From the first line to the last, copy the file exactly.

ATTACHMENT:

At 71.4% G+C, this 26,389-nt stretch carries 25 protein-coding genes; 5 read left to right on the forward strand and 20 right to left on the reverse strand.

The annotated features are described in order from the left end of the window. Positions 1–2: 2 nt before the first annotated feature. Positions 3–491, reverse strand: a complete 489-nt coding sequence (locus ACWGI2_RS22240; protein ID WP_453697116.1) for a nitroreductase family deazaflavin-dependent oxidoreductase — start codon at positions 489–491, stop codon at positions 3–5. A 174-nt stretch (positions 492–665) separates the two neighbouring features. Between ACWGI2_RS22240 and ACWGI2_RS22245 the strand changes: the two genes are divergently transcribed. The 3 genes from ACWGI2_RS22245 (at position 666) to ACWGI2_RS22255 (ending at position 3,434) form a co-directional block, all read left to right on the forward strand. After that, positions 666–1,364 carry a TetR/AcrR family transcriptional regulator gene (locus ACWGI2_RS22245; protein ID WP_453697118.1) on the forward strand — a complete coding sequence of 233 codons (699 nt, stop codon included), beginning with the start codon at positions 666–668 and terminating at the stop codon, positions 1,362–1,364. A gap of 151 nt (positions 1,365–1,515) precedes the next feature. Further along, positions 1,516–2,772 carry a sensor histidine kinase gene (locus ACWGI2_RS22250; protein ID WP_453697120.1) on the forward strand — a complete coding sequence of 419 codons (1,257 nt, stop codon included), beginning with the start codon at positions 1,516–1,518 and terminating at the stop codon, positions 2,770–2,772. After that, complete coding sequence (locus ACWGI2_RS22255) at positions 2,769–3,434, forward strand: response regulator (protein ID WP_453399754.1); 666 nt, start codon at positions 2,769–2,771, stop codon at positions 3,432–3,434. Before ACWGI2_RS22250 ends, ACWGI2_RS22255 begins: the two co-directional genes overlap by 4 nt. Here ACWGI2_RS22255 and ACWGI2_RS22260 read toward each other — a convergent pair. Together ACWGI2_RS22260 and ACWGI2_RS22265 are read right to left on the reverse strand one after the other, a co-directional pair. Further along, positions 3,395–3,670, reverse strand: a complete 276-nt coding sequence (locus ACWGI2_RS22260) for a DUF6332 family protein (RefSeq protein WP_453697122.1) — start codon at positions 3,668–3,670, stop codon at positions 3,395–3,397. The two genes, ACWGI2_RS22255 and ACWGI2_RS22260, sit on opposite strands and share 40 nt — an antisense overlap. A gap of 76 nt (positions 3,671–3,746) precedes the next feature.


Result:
At 71.4% G+C, this 26,389-nt stretch carries 25 protein-coding genes; 5 read left to right on the forward strand and 20 right to left on the reverse strand.

The annotated features are described in order from the left end of the window. Positions 1–2: 2 nt before the first annotated feature. Positions 3–491, reverse strand: a complete 489-nt coding sequence (locus ACWGI2_RS22240; protein ID WP_453697116.1) for a nitroreductase family deazaflavin-dependent oxidoreductase — start codon at positions 489–491, stop codon at positions 3–5. A 174-nt stretch (positions 492–665) separates the two neighbouring features. Between ACWGI2_RS22240 and ACWGI2_RS22245 the strand changes: the two genes are divergently transcribed. The 3 genes from ACWGI2_RS22245 (at position 666) to ACWGI2_RS22255 (ending at position 3,434) form a co-directional block, all read left to right on the forward strand. After that, positions 666–1,364 carry a TetR/AcrR family transcriptional regulator gene (locus ACWGI2_RS22245; protein ID WP_453697118.1) on the forward strand — a complete coding sequence of 233 codons (699 nt, stop codon included), beginning with the start codon at positions 666–668 and terminating at the stop codon, positions 1,362–1,364. A gap of 151 nt (positions 1,365–1,515) precedes the next feature. Further along, positions 1,516–2,772 carry a sensor histidine kinase gene (locus ACWGI2_RS22250; protein ID WP_453697120.1) on the forward strand — a complete coding sequence of 419 codons (1,257 nt, stop codon included), beginning with the start codon at positions 1,516–1,518 and terminating at the stop codon, positions 2,770–2,772. After that, complete coding sequence (locus ACWGI2_RS22255) at positions 2,769–3,434, forward strand: response regulator (protein ID WP_453399754.1); 666 nt, start codon at positions 2,769–2,771, stop codon at positions 3,432–3,434. Before ACWGI2_RS22250 ends, ACWGI2_RS22255 begins: the two co-directional genes overlap by 4 nt. Here ACWGI2_RS22255 and ACWGI2_RS22260 read toward each other — a convergent pair. Together ACWGI2_RS22260 and ACWGI2_RS22265 are read right to left on the reverse strand one after the other, a co-directional pair. Further along, positions 3,395–3,670, reverse strand: a complete 276-nt coding sequence (locus ACWGI2_RS22260) for a DUF6332 family protein (RefSeq protein WP_453697122.1) — start codon at positions 3,668–3,670, stop codon at positions 3,395–3,397. The two genes, ACWGI2_RS22255 and ACWGI2_RS22260, sit on opposite strands and share 40 nt — an antisense overlap. A gap of 76 nt (positions 3,671–3,746) precedes the next feature.